One of the most amazing pieces of predictive prophecy that are found in Scripture is recorded in the 22nd Psalm. This Psalm is so accurate a description of what the suffer on the cross experienced that some have observed that it seems to have been written by some eyewitness standing at the foot of the cross. But the Psalm itself is not from the viewpoint of an observer, but rather it is from the viewpoint of the suffer Himself. What is most amazing about this Psalm is that it was written 1000 years before the events recorded in it and it records events that never took place in David’s life. This Psalm is a vivid description of Jesus’ death on the cross that could only have been penned under the direction of the Holy Spirit’s guidance and filling. Think of someone describing the events that occurred on 9/11 1,000 years before that time, giving precise accuracy to the events that took place. Besides the description of the physical suffering of Jesus, there is a graphic explanation of what the suffer was experiencing emotionally and internally.
The Psalm begins with the statement, “My God, My God why have you forsaken Me?” (NKJV). We do not know at what point in David’s life he recorded these words. But what we do know is that at some point David was experiencing a deep sense of being forsaken by God. Jesus on the other hand, quoted this verse as He hung in screaming agony on the cross. Why did Jesus experience this desertion by God? This is horrible and mysterious why? Jesus experienced this desertion from God for the simple and yet very profound reason that He was taking our place on that cross. As Paul explains in 2 Corinthians when he writes, “For he made him who knew no sin to be sin for us, that we might become the righteousness of God in him,” (2 Cor.5:21 NKJV). Jesus was forsaken for us. No answer came from heaven, as when God had spoken earlier and declared, “This is my beloved Son, in whom I am well pleased”. The holiness of God demanded that He turn away. As the prophet Habakkuk stated when he said that God is of purer eyes than to behold evil, and Jesus became evil on our behalf. The pain and sorrow that Jesus experienced were overwhelming. The stress of His suffering and the misery of His suffering was compounded and multiplied many times over by His being separated from His heavenly Father. The question conveys a denial of the very existence of the God we thought we knew, and yet it was for us that God turned away.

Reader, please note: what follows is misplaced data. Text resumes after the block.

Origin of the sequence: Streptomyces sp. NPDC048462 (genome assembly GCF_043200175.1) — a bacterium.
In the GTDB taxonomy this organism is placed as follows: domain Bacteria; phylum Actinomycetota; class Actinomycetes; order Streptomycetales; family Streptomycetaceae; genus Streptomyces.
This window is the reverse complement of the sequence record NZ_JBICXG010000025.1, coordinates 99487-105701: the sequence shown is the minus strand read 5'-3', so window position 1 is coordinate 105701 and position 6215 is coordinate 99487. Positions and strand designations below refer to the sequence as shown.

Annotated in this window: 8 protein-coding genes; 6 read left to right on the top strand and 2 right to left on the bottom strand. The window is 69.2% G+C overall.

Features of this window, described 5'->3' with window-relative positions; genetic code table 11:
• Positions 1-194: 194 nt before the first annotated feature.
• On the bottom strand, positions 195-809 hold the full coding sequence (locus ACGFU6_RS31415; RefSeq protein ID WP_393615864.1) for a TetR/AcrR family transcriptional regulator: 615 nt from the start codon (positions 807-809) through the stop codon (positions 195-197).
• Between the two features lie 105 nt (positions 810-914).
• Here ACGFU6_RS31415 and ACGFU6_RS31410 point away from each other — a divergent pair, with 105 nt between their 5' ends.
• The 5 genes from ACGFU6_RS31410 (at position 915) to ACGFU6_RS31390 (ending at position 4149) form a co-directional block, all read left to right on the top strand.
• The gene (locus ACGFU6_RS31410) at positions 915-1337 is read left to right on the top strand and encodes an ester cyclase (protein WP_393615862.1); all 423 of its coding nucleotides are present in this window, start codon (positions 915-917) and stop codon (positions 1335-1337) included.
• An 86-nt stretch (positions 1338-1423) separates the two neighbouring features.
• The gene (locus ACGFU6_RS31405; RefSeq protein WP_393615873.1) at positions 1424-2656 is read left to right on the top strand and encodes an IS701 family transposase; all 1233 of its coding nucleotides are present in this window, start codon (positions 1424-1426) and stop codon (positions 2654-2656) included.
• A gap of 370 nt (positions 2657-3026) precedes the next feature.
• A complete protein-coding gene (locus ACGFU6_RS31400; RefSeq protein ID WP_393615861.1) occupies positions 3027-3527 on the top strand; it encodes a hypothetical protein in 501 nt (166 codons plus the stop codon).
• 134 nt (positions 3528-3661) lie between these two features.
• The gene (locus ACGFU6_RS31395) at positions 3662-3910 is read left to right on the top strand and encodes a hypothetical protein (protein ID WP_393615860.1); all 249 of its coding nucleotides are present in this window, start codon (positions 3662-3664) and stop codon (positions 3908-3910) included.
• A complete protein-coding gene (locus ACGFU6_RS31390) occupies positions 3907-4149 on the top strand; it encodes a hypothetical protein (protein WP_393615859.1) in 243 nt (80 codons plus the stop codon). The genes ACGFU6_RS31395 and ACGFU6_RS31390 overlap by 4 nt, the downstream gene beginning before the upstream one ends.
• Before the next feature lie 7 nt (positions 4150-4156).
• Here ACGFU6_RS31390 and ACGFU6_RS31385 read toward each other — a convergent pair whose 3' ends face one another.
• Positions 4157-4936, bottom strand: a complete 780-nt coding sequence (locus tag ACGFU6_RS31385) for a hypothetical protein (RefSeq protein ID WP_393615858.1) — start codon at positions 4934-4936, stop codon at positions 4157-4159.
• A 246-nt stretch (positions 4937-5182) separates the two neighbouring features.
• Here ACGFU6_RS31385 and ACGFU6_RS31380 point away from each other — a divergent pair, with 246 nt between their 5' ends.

The word “Forsaken” is a strong statement of a deep sense of personal abandonment, intensely felt at some point by David, but supremely experienced by the Lord Jesus Christ on the cross. I think leading up to Good Friday I would like to spend some time in Psalm 22, considering the amazing agony of the Lord Jesus Christ, which He bore for you and me. Are you resting in the Lord Jesus Christ and trusting in Him to become your righteousness? Jesus paid it all, so we don’t have to pay anything. Are you trusting in that finished sacrifice on your behalf?
In the King’s Service,
Pastor Rich Sivo